We are a little low on highlights this time, because we are down to tinned food on the boat – with the odd batch of (very good) fresh bread and a cake of some sort. But it is really good to be using the tinned and dry food that we provisioned with in Panama – a much more accurate prediction of what was necessary than our Atlantic provisioning 4 years ago, some of which we are still eating. Experience is a good teacher! 

  • Cooking dinner over a fire on the beach. We shared the cooking and dinner with Gemma, and Hamble Warrior joined us for a drink, and a more pleasant evening could not be imagined. 
  • Red Velvet cake – a lucky find in a galley cook book using oil not butter, so only requiring pantry items plus an egg. It has proved reliably light and soft, a perfect boat cake! The addition of lime icing made a decadent treat! (Our cake was not red – food colouring is not part of the pantry ATM)
  • Dinners shared with other boats, each just bringing/making what we could – warm no fuss evenings filled with laughing and getting to know a little of each other. 
  • A deliciously rich chocolate birthday cake made by Estela (the birthday girl!) on Tudo Bem.
  • Perfect croissant and quiche from a little supermarket in Makemo. These French islands!😍
  • Lovely local meals of chicken and fish in a beach cafe with the lovely Tudo Bem family. 
  • Powdered milk cream. When stuck, a thick paste of powdered milk can act as a (poor) substitute for cream in some dishes. Desperate times call for desperate measures!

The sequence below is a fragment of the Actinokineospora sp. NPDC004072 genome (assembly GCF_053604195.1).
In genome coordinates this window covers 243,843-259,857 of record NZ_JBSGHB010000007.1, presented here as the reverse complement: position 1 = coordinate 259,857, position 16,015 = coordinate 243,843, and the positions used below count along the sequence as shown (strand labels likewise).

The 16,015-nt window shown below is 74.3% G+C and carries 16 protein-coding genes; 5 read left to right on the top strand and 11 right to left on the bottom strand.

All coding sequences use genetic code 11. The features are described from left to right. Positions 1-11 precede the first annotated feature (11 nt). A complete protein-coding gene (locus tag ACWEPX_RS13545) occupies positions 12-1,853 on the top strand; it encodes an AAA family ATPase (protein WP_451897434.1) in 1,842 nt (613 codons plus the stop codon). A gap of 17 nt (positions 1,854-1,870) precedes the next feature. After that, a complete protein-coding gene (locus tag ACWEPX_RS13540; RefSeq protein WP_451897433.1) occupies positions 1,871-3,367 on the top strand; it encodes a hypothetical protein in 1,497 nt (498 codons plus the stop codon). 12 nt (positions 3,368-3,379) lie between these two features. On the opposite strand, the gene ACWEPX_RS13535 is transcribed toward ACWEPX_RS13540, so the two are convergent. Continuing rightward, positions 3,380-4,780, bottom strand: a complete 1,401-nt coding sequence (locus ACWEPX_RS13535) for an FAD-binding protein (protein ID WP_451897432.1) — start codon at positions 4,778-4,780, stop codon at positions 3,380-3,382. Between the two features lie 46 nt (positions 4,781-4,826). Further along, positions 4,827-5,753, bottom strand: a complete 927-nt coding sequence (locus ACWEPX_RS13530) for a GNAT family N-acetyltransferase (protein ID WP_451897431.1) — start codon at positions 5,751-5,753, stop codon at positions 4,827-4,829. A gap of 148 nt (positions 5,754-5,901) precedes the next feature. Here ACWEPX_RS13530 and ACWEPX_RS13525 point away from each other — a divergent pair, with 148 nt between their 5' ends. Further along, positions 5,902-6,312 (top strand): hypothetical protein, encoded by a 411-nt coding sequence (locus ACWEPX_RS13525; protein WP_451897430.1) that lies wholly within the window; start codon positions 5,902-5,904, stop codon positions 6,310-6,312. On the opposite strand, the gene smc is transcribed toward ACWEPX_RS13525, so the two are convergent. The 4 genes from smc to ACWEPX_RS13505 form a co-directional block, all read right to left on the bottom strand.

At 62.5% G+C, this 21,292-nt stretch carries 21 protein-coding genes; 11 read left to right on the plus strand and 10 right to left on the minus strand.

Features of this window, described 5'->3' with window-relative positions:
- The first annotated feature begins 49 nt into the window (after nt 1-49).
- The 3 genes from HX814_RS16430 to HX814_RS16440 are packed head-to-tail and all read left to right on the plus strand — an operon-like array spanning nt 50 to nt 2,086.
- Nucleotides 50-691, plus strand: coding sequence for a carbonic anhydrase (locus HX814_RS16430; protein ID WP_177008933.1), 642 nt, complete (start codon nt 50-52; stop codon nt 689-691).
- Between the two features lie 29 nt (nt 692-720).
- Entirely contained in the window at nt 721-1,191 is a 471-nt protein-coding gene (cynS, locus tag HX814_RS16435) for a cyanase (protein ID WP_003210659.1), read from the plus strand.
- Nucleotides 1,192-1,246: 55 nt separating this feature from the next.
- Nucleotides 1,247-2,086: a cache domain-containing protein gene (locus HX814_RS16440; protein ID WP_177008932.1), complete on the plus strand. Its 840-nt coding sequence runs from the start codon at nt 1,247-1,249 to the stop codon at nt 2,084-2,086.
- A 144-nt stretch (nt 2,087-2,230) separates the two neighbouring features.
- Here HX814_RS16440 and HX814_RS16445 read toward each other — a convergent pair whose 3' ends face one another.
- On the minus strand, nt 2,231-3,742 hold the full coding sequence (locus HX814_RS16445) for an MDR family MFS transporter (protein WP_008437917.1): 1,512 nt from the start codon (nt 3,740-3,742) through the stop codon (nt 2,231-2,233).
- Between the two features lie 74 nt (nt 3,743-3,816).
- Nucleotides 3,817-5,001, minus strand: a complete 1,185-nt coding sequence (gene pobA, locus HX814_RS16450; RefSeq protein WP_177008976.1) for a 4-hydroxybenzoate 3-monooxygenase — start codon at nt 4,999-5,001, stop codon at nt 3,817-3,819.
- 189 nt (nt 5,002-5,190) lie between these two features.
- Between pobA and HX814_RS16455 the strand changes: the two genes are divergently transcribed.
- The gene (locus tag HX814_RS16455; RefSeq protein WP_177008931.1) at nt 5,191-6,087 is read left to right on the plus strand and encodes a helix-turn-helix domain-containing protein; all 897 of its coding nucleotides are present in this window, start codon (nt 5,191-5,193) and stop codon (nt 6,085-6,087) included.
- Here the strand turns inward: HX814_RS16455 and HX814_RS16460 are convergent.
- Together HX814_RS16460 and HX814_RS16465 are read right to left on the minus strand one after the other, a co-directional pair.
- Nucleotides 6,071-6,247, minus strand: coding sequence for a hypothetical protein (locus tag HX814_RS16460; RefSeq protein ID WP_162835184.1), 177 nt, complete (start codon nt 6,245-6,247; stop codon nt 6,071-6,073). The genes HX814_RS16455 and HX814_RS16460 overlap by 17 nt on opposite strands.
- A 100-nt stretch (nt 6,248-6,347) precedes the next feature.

In general, there has been less boat work and more relaxation here – certainly a perfect location for it! 

  • Changed zinc anode 4 months after last change.
  • More dinghy patching! 
  • Beginning of a fan repair? It became impossible to turn one fan off, so Magnus had to relocate it, swapping positions with the functioning fan, until we can get a new switch in Tahiti. 
  • Changed D shackle on furler to reduce the length a little. 
  • Getting to know the trick to start new dinghy engine.
  • Scraped the waterline to remove the green beard that quickly grows when still in these warm waters. We’re pretty happy with the new anti foul applied in Panama, it’s harder; less ablative than what we’ve used previously. It’s nice to be able to scrape the growth off, without also scraping off anti foul and putting it into the sea.
  • More splicing, this time a more permanent solution to secure the swim ladder.


Den svenska studenten har blivit student i franska och lite portugisiska denna månad!  Franska för att jag måste, och portugisiska för att vi håller på att bli vänner med en härlig portugisisk familj med två små barn – och det finns ingen bättre motivation för att lära sig några nyckelord än att vilja kunna prata med små barn!